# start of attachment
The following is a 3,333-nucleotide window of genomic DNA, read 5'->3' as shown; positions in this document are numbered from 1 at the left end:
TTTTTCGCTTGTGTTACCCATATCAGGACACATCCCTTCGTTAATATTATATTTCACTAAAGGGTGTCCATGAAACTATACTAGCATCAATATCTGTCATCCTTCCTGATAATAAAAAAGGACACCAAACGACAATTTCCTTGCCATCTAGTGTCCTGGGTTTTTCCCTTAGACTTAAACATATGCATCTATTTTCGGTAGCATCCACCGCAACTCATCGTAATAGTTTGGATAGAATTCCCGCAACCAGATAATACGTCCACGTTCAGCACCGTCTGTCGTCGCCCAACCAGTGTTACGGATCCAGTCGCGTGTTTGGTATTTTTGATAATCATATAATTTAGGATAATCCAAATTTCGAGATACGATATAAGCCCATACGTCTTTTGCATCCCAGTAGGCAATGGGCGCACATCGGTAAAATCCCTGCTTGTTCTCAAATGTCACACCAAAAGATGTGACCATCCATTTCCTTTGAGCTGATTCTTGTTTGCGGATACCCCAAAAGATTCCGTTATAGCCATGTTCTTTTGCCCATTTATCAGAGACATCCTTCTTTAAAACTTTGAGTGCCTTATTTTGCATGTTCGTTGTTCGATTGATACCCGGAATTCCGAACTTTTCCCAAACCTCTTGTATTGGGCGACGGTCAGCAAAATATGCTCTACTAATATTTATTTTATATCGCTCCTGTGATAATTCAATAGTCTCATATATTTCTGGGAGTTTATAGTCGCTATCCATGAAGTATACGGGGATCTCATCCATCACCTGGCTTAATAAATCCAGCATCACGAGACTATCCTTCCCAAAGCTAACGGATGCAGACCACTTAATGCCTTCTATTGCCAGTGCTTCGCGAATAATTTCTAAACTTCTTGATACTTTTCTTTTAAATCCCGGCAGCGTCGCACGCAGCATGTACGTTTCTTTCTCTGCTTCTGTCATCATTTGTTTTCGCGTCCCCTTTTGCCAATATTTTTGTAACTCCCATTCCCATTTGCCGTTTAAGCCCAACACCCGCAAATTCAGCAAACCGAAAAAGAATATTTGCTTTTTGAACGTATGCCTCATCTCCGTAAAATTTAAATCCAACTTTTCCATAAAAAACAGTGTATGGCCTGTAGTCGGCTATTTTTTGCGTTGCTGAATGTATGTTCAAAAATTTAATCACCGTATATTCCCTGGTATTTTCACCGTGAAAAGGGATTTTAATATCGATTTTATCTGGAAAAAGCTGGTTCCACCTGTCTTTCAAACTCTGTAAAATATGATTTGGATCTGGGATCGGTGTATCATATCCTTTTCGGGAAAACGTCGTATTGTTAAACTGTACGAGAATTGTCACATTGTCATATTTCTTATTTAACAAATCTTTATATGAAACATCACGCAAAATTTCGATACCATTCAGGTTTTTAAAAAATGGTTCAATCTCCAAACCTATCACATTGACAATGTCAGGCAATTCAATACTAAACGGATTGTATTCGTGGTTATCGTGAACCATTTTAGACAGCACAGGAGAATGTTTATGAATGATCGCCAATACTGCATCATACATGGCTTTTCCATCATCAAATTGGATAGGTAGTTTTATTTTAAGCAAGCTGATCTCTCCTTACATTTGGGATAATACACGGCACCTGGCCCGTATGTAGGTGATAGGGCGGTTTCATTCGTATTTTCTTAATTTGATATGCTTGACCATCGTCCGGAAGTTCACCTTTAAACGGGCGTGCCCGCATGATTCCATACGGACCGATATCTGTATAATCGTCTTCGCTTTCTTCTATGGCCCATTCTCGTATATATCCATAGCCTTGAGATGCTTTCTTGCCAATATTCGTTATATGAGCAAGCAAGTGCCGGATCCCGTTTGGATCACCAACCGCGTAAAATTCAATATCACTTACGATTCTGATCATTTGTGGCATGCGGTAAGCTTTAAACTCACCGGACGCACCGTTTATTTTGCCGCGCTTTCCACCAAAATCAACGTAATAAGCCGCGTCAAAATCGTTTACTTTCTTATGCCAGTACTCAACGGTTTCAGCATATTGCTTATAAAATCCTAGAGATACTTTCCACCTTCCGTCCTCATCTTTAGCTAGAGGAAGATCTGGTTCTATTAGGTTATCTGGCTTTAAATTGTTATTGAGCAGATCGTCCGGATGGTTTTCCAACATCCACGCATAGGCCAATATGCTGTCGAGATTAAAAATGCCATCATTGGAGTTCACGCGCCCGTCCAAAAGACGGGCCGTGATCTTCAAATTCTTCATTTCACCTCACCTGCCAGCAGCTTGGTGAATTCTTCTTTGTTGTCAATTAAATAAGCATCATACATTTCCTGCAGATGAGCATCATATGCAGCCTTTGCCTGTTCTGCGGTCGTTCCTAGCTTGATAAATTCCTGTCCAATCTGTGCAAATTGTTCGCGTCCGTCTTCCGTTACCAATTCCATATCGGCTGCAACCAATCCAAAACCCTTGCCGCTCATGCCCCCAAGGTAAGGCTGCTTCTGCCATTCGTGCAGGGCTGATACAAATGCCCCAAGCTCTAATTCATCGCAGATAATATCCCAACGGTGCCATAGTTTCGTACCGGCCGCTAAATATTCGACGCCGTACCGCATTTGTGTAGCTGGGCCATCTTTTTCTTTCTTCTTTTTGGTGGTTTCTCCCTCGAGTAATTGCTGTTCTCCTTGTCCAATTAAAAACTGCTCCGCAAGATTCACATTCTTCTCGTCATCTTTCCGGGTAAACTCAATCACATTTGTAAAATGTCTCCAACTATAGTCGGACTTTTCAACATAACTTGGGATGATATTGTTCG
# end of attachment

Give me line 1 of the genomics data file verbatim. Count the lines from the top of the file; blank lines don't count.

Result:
The following is a 3,333-nucleotide window of genomic DNA, read 5'->3' as shown; positions in this document are numbered from 1 at the left end: